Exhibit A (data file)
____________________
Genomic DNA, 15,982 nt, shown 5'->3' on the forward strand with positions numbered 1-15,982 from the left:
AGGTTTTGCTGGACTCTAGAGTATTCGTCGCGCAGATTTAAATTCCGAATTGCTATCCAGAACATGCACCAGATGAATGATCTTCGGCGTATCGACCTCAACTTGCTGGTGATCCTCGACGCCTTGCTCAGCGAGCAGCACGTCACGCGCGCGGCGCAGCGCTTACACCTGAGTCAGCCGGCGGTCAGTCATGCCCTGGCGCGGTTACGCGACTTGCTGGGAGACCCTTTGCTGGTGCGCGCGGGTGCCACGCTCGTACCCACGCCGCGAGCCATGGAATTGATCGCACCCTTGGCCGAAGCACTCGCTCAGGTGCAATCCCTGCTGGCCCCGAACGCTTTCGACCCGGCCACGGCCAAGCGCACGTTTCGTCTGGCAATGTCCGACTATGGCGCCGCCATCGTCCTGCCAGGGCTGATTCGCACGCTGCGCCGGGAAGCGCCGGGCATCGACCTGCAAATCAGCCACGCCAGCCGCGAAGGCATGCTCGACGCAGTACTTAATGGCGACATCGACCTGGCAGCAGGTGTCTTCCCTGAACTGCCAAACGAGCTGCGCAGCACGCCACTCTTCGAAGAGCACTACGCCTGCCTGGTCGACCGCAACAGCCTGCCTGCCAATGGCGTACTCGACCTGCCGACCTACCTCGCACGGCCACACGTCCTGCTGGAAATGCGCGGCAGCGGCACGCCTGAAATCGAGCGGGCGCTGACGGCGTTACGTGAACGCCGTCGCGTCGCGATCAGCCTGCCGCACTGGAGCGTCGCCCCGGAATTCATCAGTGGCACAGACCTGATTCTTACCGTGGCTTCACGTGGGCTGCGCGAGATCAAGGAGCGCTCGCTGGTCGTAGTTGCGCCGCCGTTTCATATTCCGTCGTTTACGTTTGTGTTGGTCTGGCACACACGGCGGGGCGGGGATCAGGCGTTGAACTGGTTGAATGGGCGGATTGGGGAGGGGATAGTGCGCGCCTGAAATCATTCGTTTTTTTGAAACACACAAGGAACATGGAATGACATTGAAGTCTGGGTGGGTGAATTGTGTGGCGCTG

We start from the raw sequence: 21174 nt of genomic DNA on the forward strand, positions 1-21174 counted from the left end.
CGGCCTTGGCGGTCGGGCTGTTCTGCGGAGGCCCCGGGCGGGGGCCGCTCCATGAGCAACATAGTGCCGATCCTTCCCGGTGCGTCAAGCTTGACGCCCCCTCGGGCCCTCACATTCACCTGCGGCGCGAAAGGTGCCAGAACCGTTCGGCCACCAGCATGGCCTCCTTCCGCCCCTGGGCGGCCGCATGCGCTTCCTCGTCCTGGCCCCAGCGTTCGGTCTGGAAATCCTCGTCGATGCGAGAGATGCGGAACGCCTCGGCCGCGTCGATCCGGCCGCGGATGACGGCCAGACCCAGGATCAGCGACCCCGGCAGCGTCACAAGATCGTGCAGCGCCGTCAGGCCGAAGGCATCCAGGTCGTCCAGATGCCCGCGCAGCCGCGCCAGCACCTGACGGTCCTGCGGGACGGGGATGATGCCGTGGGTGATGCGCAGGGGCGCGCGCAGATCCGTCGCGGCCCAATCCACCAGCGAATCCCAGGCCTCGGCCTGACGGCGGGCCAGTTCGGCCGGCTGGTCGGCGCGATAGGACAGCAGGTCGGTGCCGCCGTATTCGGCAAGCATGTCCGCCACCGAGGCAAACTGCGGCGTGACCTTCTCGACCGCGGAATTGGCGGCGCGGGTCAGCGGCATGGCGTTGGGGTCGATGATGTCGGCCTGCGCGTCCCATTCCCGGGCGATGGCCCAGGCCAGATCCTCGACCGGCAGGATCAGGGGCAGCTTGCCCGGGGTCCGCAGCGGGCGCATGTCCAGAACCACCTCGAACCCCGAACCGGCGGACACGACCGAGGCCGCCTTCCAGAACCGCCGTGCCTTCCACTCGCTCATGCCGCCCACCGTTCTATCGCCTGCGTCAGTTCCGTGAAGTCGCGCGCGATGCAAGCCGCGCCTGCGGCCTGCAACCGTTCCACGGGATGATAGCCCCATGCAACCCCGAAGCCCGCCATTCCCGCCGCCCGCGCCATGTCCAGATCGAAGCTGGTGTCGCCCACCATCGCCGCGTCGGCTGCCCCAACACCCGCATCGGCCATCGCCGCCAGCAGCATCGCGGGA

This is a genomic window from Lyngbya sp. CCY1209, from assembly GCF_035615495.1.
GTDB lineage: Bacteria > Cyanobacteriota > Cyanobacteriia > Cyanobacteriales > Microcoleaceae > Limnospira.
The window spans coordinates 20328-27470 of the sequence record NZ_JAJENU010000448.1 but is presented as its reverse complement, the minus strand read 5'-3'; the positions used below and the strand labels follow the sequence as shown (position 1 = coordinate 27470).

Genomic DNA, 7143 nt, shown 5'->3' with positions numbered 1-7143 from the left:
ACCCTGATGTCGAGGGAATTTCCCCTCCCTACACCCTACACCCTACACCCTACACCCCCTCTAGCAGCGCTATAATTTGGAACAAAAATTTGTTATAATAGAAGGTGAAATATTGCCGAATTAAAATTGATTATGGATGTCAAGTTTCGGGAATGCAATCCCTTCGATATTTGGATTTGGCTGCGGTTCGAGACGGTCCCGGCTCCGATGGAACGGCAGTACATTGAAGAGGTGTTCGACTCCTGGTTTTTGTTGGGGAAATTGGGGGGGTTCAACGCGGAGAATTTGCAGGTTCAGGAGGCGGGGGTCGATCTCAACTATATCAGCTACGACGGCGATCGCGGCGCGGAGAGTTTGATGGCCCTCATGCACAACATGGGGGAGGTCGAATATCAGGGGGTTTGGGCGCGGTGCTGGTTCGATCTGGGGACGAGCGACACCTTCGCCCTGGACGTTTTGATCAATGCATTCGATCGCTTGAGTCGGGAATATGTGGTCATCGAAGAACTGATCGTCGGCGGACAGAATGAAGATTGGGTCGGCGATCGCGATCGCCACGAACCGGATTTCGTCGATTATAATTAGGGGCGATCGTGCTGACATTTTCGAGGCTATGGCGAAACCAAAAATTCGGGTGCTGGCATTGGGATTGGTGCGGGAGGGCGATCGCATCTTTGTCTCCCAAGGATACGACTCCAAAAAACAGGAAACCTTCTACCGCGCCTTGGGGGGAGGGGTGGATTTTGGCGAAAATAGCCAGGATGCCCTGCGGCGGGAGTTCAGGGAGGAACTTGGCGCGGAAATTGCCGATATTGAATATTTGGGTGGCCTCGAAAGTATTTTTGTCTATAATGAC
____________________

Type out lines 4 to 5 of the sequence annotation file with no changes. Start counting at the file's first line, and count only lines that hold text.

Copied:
CGGCCTTGGCGGTCGGGCTGTTCTGCGGAGGCCCCGGGCGGGGGCCGCTCCATGAGCAACATAGTGCCGATCCTTCCCGGTGCGTCAAGCTTGACGCCCCCTCGGGCCCTCACATTCACCTGCGGCGCGAAAGGTGCCAGAACCGTTCGGCCACCAGCATGGCCTCCTTCCGCCCCTGGGCGGCCGCATGCGCTTCCTCGTCCTGGCCCCAGCGTTCGGTCTGGAAATCCTCGTCGATGCGAGAGATGCGGAACGCCTCGGCCGCGTCGATCCGGCCGCGGATGACGGCCAGACCCAGGATCAGCGACCCCGGCAGCGTCACAAGATCGTGCAGCGCCGTCAGGCCGAAGGCATCCAGGTCGTCCAGATGCCCGCGCAGCCGCGCCAGCACCTGACGGTCCTGCGGGACGGGGATGATGCCGTGGGTGATGCGCAGGGGCGCGCGCAGATCCGTCGCGGCCCAATCCACCAGCGAATCCCAGGCCTCGGCCTGACGGCGGGCCAGTTCGGCCGGCTGGTCGGCGCGATAGGACAGCAGGTCGGTGCCGCCGTATTCGGCAAGCATGTCCGCCACCGAGGCAAACTGCGGCGTGACCTTCTCGACCGCGGAATTGGCGGCGCGGGTCAGCGGCATGGCGTTGGGGTCGATGATGTCGGCCTGCGCGTCCCATTCCCGGGCGATGGCCCAGGCCAGATCCTCGACCGGCAGGATCAGGGGCAGCTTGCCCGGGGTCCGCAGCGGGCGCATGTCCAGAACCACCTCGAACCCCGAACCGGCGGACACGACCGAGGCCGCCTTCCAGAACCGCCGTGCCTTCCACTCGCTCATGCCGCCCACCGTTCTATCGCCTGCGTCAGTTCCGTGAAGTCGCGCGCGATGCAAGCCGCGCCTGCGGCCTGCAACCGTTCCACGGGATGATAGCCCCATGCAACCCCGAAGCCCGCCATTCCCGCCGCCCGCGCCATGTCCAGATCGAAGCTGGTGTCGCCCACCATCGCCGCGTCGGCTGCCCCAACACCCGCATCGGCCATCGCCGCCAGCAGCATCGCGGGA

This is a genomic window from Lyngbya sp. CCY1209, from assembly GCF_035615495.1.